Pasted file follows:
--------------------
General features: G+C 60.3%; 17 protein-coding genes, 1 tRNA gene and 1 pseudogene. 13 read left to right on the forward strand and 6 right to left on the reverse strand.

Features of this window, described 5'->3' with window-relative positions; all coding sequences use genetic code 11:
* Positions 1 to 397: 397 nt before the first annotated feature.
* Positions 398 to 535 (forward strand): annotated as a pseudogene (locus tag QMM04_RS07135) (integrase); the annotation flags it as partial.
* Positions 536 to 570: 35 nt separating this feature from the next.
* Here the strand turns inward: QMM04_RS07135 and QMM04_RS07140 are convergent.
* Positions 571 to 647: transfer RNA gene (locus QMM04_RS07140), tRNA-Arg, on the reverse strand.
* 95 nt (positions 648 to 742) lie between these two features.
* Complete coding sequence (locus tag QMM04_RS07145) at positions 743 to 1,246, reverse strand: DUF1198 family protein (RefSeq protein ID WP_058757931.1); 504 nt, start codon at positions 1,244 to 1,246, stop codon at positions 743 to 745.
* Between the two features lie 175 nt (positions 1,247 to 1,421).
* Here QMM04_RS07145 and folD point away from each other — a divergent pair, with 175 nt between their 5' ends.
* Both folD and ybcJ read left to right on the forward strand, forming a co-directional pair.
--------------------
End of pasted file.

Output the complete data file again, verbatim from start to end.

General features: G+C 60.3%; 17 protein-coding genes, 1 tRNA gene and 1 pseudogene. 13 read left to right on the forward strand and 6 right to left on the reverse strand.

Features of this window, described 5'->3' with window-relative positions; all coding sequences use genetic code 11:
* Positions 1 to 397: 397 nt before the first annotated feature.
* Positions 398 to 535 (forward strand): annotated as a pseudogene (locus tag QMM04_RS07135) (integrase); the annotation flags it as partial.
* Positions 536 to 570: 35 nt separating this feature from the next.
* Here the strand turns inward: QMM04_RS07135 and QMM04_RS07140 are convergent.
* Positions 571 to 647: transfer RNA gene (locus QMM04_RS07140), tRNA-Arg, on the reverse strand.
* 95 nt (positions 648 to 742) lie between these two features.
* Complete coding sequence (locus tag QMM04_RS07145) at positions 743 to 1,246, reverse strand: DUF1198 family protein (RefSeq protein ID WP_058757931.1); 504 nt, start codon at positions 1,244 to 1,246, stop codon at positions 743 to 745.
* Between the two features lie 175 nt (positions 1,247 to 1,421).
* Here QMM04_RS07145 and folD point away from each other — a divergent pair, with 175 nt between their 5' ends.
* Both folD and ybcJ read left to right on the forward strand, forming a co-directional pair.